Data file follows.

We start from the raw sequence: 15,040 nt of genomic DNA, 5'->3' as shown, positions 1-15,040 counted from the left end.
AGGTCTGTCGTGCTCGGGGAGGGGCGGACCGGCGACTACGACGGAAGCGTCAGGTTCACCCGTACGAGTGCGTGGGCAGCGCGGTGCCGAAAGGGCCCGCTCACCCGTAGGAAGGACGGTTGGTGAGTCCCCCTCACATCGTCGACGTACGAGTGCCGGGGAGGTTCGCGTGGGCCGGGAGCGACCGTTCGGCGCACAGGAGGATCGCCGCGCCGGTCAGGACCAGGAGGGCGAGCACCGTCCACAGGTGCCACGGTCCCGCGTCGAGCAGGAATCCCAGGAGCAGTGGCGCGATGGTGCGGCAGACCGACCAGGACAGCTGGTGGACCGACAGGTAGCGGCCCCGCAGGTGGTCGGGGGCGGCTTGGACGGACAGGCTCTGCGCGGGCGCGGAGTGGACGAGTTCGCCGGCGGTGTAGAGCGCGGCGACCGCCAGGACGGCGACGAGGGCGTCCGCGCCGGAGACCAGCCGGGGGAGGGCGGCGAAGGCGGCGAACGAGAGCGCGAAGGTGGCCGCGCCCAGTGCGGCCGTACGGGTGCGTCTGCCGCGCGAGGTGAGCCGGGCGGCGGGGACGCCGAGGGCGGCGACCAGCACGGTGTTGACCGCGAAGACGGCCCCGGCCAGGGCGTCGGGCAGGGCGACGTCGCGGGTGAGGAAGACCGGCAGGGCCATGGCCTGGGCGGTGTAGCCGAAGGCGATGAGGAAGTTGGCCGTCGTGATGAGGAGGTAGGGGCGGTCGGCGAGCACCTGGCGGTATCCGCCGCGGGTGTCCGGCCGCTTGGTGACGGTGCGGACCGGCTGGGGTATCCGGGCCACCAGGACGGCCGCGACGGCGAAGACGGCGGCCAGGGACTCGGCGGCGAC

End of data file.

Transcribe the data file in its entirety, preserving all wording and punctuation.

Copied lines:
We start from the raw sequence: 15,040 nt of genomic DNA, 5'->3' as shown, positions 1-15,040 counted from the left end.
AGGTCTGTCGTGCTCGGGGAGGGGCGGACCGGCGACTACGACGGAAGCGTCAGGTTCACCCGTACGAGTGCGTGGGCAGCGCGGTGCCGAAAGGGCCCGCTCACCCGTAGGAAGGACGGTTGGTGAGTCCCCCTCACATCGTCGACGTACGAGTGCCGGGGAGGTTCGCGTGGGCCGGGAGCGACCGTTCGGCGCACAGGAGGATCGCCGCGCCGGTCAGGACCAGGAGGGCGAGCACCGTCCACAGGTGCCACGGTCCCGCGTCGAGCAGGAATCCCAGGAGCAGTGGCGCGATGGTGCGGCAGACCGACCAGGACAGCTGGTGGACCGACAGGTAGCGGCCCCGCAGGTGGTCGGGGGCGGCTTGGACGGACAGGCTCTGCGCGGGCGCGGAGTGGACGAGTTCGCCGGCGGTGTAGAGCGCGGCGACCGCCAGGACGGCGACGAGGGCGTCCGCGCCGGAGACCAGCCGGGGGAGGGCGGCGAAGGCGGCGAACGAGAGCGCGAAGGTGGCCGCGCCCAGTGCGGCCGTACGGGTGCGTCTGCCGCGCGAGGTGAGCCGGGCGGCGGGGACGCCGAGGGCGGCGACCAGCACGGTGTTGACCGCGAAGACGGCCCCGGCCAGGGCGTCGGGCAGGGCGACGTCGCGGGTGAGGAAGACCGGCAGGGCCATGGCCTGGGCGGTGTAGCCGAAGGCGATGAGGAAGTTGGCCGTCGTGATGAGGAGGTAGGGGCGGTCGGCGAGCACCTGGCGGTATCCGCCGCGGGTGTCCGGCCGCTTGGTGACGGTGCGGACCGGCTGGGGTATCCGGGCCACCAGGACGGCCGCGACGGCGAAGACGGCGGCCAGGGACTCGGCGGCGAC